The internet stands as one of the great technological developments in history that have changed the world beyond comprehension. We should interpret its rise and consequences as akin to the development of agriculture in the Neolithic era, the printing press in the Renaissance, and the Industrial Revolution. It is a testament to the scope and development of the internet that without it, we would feel our lives are barely functional at all.
Not only have web and digital technologies given us access to information, but in rapidly reducing the barriers to cooperation between people, it has also brought many new conveniences to our lives through services and activities, transforming the world of business in conjunction.
The name for this growing world of internet transactions and services is increasingly known as the “digital economy,” which includes e-commerce, online services, online payment systems, gaming, advertising revenue, and the significance of major social media companies.
China, owing to its population size and rapid investment in internet and communications infrastructure, has become remarkable for the fact that it now wields the largest digital economy of any country in the world. It has established more than 1.7 million 5G base stations, and its number of 5G users nationwide has hit 500 million.
Likewise, China’s utilization of various applications and services has also been more heavily integrated into everyday life than anywhere else. While the United States dominates the Internet of Things compared to the rest of the world, China is unique in having constructed its own comprehensive internet ecosystem.
If one goes to China, one will quickly observe that cashless payment systems, such as WePay and Alipay, are an everyday norm, as well as the widespread use of e-commerce apps such as Taobao and T-Mall.
Despite disruptions caused by COVID-19, work organizations tend to be closely knitted together through the use of WeChat, allowing work to be organized effectively and efficiently. The digital economy creates growth by the fact that it facilitates opportunities that did not previously exist, making it a core notion of competitiveness and therefore a key asset in China’s continuing economic development.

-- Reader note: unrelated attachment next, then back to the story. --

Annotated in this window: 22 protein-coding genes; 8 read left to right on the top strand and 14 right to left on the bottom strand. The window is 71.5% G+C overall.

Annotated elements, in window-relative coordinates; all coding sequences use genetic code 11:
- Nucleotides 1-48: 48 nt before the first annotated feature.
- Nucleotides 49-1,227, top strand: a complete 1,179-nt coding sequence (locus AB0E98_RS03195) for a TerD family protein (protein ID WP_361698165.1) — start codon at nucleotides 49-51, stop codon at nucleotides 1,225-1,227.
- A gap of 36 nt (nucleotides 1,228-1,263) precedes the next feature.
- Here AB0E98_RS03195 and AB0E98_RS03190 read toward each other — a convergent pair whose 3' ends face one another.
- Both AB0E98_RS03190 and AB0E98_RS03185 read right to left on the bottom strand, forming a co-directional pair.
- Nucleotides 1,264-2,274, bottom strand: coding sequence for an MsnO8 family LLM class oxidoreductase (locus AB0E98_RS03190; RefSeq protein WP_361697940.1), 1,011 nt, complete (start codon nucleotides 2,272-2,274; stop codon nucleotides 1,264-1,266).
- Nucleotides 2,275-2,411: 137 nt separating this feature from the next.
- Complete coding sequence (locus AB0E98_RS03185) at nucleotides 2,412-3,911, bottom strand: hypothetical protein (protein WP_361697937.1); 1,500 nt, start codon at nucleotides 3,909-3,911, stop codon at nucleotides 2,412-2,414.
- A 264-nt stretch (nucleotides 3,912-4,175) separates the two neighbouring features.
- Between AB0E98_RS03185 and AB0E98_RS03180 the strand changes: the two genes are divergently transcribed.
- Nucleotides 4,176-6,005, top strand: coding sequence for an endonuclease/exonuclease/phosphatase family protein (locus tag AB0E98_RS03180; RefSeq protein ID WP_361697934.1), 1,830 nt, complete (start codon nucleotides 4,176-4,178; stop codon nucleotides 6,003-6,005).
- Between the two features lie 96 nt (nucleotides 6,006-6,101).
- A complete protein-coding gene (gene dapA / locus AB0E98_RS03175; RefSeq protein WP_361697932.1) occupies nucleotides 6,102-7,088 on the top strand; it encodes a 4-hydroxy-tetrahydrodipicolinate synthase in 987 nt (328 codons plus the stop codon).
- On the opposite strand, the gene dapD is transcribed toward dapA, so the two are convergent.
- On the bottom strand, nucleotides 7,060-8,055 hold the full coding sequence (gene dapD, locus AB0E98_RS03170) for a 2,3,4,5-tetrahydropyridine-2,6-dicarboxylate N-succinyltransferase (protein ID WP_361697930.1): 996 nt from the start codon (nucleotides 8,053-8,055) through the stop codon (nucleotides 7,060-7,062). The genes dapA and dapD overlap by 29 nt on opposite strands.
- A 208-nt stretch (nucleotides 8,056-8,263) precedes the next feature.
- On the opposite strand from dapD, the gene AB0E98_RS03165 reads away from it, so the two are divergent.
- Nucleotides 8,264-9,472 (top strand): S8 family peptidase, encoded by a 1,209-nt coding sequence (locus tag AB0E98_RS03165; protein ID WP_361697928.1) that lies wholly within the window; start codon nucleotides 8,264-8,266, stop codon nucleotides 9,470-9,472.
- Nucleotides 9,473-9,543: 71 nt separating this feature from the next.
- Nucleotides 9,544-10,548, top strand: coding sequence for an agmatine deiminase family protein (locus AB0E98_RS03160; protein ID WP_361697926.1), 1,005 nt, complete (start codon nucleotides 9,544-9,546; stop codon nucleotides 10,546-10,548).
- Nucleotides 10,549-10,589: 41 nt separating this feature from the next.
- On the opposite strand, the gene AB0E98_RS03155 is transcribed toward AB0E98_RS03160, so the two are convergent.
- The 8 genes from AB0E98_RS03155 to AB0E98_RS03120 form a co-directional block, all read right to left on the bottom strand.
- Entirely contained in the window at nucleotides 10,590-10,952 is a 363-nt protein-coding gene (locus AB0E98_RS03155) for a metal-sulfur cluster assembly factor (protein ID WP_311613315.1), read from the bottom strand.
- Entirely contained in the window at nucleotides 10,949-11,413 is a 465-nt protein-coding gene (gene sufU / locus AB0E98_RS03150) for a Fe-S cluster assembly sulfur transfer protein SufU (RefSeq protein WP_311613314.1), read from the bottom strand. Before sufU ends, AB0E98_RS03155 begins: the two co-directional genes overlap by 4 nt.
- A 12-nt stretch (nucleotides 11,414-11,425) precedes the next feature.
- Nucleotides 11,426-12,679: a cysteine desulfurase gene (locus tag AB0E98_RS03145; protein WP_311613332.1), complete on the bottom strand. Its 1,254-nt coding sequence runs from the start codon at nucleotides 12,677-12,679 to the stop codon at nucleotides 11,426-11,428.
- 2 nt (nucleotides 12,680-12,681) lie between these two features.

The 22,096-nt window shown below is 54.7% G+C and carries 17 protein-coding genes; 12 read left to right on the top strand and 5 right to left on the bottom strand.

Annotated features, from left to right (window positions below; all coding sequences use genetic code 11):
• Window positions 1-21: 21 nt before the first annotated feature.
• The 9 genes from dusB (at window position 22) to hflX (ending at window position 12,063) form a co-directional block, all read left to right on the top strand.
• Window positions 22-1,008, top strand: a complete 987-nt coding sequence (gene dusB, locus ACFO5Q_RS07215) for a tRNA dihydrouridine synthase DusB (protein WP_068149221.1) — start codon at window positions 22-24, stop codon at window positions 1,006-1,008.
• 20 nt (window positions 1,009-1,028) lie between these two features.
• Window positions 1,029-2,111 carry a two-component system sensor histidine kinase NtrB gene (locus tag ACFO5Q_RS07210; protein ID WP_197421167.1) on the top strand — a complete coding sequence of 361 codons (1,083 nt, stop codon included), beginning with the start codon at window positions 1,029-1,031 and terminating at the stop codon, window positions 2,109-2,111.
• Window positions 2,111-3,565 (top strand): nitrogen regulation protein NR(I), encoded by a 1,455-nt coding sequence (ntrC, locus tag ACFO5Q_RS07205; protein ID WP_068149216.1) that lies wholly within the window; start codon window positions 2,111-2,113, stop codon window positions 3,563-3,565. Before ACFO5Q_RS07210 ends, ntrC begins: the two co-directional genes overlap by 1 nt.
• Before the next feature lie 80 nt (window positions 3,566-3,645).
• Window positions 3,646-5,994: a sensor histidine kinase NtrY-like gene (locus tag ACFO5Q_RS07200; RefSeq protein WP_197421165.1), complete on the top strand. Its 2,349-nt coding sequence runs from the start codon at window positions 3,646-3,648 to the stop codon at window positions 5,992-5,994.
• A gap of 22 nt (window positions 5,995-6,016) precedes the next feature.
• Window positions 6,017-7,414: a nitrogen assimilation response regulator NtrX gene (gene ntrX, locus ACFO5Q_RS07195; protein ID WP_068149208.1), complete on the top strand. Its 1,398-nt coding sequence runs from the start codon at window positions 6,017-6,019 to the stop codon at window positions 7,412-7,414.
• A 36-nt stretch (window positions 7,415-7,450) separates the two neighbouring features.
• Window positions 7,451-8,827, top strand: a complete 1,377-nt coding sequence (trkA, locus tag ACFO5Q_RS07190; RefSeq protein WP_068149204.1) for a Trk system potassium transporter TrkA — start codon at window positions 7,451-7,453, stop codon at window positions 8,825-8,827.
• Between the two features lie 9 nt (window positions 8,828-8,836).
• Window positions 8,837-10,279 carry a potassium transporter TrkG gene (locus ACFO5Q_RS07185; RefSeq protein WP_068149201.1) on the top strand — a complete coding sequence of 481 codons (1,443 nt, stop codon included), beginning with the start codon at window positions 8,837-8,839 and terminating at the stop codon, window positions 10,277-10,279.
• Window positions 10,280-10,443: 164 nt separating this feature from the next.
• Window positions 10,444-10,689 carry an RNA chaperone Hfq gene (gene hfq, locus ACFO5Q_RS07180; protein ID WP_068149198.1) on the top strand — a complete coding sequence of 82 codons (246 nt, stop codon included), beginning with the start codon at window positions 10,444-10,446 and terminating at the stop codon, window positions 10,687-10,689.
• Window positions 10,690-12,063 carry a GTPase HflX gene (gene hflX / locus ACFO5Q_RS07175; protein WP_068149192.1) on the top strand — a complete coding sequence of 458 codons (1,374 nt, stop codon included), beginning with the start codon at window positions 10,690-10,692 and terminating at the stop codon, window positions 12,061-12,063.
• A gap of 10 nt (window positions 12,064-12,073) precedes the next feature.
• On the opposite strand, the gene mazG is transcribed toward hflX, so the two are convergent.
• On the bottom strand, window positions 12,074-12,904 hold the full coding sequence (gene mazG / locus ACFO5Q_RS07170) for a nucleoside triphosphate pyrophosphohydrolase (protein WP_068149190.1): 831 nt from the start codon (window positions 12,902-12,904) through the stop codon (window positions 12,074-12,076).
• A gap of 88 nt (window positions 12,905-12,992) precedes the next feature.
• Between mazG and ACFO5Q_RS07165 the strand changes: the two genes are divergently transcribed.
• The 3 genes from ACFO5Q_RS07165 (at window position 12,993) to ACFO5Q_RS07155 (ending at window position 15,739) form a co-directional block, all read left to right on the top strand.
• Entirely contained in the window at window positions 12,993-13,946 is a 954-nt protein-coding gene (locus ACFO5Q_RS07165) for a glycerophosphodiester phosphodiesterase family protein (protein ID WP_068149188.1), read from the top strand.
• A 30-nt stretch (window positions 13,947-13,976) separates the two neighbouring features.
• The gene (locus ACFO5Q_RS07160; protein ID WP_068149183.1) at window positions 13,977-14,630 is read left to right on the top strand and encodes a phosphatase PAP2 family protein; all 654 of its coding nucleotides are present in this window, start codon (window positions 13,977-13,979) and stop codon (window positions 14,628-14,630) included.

It should be no surprise based on the fact that the total value of China’s digital economy has exploded in size over the past decade, increasing from 11 trillion yuan ($1.65 trillion) in 2012 to over 45 trillion yuan in 2021, and as a proportion of China’s GDP increased from 21.6% to 39.8% in the same period. In conjunction with this as a run-on effect, the value-added output of major electronic information manufacturers rose 15.7% year on year, hitting a record high in a decade. Meanwhile, the revenue from software and information technology services as well as internet and related services also registered double-digit growth.
All of this means China has been successful in developing its internet-based services, but its journey is not finished yet.
The continuing development of China’s digital economy rests on increased access to the internet and infrastructure across the country, continuing research and development of beneficial technologies such as artificial intelligence and cloud computing, as well as exploration of new ways to integrate the processes of the digital economy into the functions and activities of economic sectors, such as energy, medical care, transportation, education, and agriculture.
Ultimately, the digital economy should creatively explore the application of digital technologies to improve and enhance every aspect of our daily lives, and this is the direction China is set to lead in the coming years.
Source: China Org.